The 2011 draft made headlines for the Pittsburgh Pirates for two main reasons. They selected Gerrit Cole first overall, and gave him a record-setting bonus of $8 M. They also took Josh Bell in the second round, then gave him a $5 M bonus, which is a record for the biggest bonus outside of the first round. But the best story of that draft could end up being their fifth round pick — a projectable prep pitcher who was signed for $600,000.
You know that pitcher as Tyler Glasnow. He’s currently the top prospect in the organization, and one of the best pitching prospects in baseball. He rates higher than Josh Bell in terms of prospect status, and he could end up being better than Cole in the majors. Glasnow has opened a lot of eyes the last two years, posting ridiculous strikeout numbers with his mid-to-upper 90s fastball, and his curveball, which can be a plus offering when he’s commanding the pitch.
Glasnow has soared up the prospect lists, and has gotten a lot of attention for his strikeouts. But he still has a little ways to go before he reaches the majors, and a few specific things to work on.
The first thing is the obvious — he needs to have success in the upper levels. That process started in the Arizona Fall League, where Glasnow had his first taste of upper level competition.
“It was pretty reassuring going in there,” Glasnow said about his time in the AFL. “You can tell it’s the same game, no matter where it is. It didn’t seem too different than where I was at. I know they swing a lot more in the fall league because it’s a showcase league, but I didn’t see much of a difference.”
During his time in the AFL, Glasnow focused on his off-speed pitches, specifically focusing on improving his changeup and throwing the curveball for first pitch strikes. The changeup has been a big focus for the last year, with Glasnow spending a lot of time working on the pitch in Bradenton. He worked in the AFL with pitching coach Justin Meccage and Minor League Pitching Coordinator Scott Mitchell to improve the pitch, and Glasnow said that “something just clicked” in the final week with his changeup.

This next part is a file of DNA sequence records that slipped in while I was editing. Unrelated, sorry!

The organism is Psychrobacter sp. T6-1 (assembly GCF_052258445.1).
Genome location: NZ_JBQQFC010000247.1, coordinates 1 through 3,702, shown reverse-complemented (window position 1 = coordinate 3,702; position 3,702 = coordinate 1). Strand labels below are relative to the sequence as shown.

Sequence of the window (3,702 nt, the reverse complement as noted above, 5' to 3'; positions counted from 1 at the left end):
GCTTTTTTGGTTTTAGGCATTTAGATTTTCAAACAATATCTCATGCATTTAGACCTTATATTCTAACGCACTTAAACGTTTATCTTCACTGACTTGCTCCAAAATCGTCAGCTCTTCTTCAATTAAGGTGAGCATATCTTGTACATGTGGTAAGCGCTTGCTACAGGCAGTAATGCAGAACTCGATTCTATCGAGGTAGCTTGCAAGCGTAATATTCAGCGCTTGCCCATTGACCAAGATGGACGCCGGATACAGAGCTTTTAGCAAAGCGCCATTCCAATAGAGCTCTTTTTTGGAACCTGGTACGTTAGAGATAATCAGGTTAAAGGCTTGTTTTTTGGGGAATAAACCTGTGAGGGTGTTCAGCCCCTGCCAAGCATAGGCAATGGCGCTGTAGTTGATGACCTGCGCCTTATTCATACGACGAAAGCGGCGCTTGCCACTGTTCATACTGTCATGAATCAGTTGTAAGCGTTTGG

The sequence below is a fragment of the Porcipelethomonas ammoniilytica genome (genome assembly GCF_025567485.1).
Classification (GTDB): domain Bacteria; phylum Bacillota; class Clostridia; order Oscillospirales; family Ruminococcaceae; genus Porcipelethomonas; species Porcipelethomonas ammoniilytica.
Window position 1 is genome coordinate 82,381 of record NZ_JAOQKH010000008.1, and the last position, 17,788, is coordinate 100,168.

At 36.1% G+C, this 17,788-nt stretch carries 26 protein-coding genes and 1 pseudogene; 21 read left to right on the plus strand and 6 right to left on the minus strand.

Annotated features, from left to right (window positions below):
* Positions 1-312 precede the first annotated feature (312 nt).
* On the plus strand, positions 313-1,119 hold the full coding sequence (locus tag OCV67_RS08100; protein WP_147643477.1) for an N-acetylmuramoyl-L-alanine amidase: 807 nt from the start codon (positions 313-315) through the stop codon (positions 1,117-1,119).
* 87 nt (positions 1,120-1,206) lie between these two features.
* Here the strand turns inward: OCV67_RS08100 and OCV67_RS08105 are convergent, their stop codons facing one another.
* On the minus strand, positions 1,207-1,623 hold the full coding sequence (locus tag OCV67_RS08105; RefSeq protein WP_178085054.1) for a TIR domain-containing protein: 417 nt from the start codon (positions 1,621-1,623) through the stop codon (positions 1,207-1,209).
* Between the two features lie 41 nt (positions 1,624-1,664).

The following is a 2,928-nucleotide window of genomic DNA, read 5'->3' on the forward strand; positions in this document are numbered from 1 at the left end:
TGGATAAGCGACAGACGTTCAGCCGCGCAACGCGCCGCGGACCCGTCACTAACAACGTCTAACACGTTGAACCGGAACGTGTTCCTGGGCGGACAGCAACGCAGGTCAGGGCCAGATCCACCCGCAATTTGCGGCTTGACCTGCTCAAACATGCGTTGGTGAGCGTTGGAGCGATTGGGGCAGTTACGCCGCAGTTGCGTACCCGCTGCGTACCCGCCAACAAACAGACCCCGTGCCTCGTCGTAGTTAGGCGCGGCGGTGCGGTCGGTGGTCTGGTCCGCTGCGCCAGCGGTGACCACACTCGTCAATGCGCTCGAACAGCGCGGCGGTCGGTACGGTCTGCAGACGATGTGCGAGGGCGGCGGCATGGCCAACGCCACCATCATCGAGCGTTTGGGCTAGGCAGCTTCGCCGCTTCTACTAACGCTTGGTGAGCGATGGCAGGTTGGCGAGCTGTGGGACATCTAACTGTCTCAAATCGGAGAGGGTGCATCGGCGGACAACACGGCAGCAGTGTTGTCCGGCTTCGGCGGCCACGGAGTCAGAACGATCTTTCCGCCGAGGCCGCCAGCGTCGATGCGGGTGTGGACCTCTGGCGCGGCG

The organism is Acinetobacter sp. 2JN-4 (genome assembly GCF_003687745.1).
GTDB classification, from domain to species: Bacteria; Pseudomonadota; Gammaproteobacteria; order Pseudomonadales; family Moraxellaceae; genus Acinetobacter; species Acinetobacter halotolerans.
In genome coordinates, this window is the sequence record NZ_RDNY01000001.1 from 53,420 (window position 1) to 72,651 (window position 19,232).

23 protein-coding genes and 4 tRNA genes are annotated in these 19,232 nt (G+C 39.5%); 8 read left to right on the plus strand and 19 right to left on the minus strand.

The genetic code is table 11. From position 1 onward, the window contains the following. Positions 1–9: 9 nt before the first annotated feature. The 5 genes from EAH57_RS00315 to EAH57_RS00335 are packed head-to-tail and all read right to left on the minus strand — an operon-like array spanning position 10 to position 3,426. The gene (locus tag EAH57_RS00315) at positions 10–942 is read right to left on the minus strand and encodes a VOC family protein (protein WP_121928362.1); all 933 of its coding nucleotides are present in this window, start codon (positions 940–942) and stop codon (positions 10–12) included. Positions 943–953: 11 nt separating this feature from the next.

“I think it was the repetition over time,” Glasnow said about how the changeup improved. “I used to just throw it like a fastball, and I used to probably just let up, and I wasn’t really confident in it. It used to be a speed thing. It was an alright changeup, but it was really fast, so I turned it over like you were supposed to do. I never even tried it.”
The pitch went from sitting in the upper 80s and touching 89, to sitting in the 80-84 MPH range. Meccage was encouraged by the progress of the pitch and where it is heading, saying that the pitch is also starting to show some life, with a late fade, which is always a good thing for a changeup. Glasnow worked with Meccage in Bradenton last year, and the two will make the jump to Altoona to work together again this year.
Glasnow has also made some adjustments to his delivery, going back to an approach he was more comfortable with during the season. That approach involves throwing across his body a little bit and being really loose, which allows him to finish out in front more and get extended to the plate. He was doing well when he used this approach during the season.
“Right now I feel the best I ever have with accuracy, consistency, delivery-wise,” Glasnow said of the approach.
Control and a changeup are going to be key for Glasnow, especially when he gets to the upper levels and faces hitters who have seen much better stuff in their careers. That’s not to say everyone has stuff like Glasnow. His long arms and long stride make it seem like he’s already at the plate when he delivers, and I’ve talked to hitters who have said his pitching is like watching the ball fall from the sky, due to his height and steep downhill plane. All of that, plus the ability to hit 100 MPH, makes it extremely difficult to deal with Glasnow’s fastball. Controlling that fastball, and throwing people off with an effective changeup, will allow him to reach his upside.
I conducted two interviews with Glasnow. The second one came the other day after his first live batting practice, talking about where his stuff is so far in camp, and talking about some of the adjustments he made. I also talked with Meccage about the changes made during the AFL. Both interviews can be seen below, along with clips of Glasnow throwing during his live BP on Tuesday.